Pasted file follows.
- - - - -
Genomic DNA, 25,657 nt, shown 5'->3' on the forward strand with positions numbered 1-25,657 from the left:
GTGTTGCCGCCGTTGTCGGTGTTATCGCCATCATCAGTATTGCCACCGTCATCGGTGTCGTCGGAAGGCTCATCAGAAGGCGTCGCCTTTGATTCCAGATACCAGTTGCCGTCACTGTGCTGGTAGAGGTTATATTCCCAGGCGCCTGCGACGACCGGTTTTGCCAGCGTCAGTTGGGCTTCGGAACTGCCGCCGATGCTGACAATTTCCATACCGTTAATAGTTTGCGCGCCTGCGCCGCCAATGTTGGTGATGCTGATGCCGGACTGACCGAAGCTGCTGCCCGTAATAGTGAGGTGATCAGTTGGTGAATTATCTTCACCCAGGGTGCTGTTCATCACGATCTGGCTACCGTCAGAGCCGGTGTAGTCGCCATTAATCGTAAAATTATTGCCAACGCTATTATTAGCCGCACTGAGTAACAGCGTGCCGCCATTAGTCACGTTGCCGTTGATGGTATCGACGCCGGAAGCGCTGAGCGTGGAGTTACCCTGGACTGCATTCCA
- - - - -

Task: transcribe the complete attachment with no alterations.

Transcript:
Genomic DNA, 25,657 nt, shown 5'->3' on the forward strand with positions numbered 1-25,657 from the left:
GTGTTGCCGCCGTTGTCGGTGTTATCGCCATCATCAGTATTGCCACCGTCATCGGTGTCGTCGGAAGGCTCATCAGAAGGCGTCGCCTTTGATTCCAGATACCAGTTGCCGTCACTGTGCTGGTAGAGGTTATATTCCCAGGCGCCTGCGACGACCGGTTTTGCCAGCGTCAGTTGGGCTTCGGAACTGCCGCCGATGCTGACAATTTCCATACCGTTAATAGTTTGCGCGCCTGCGCCGCCAATGTTGGTGATGCTGATGCCGGACTGACCGAAGCTGCTGCCCGTAATAGTGAGGTGATCAGTTGGTGAATTATCTTCACCCAGGGTGCTGTTCATCACGATCTGGCTACCGTCAGAGCCGGTGTAGTCGCCATTAATCGTAAAATTATTGCCAACGCTATTATTAGCCGCACTGAGTAACAGCGTGCCGCCATTAGTCACGTTGCCGTTGATGGTATCGACGCCGGAAGCGCTGAGCGTGGAGTTACCCTGGACTGCATTCCA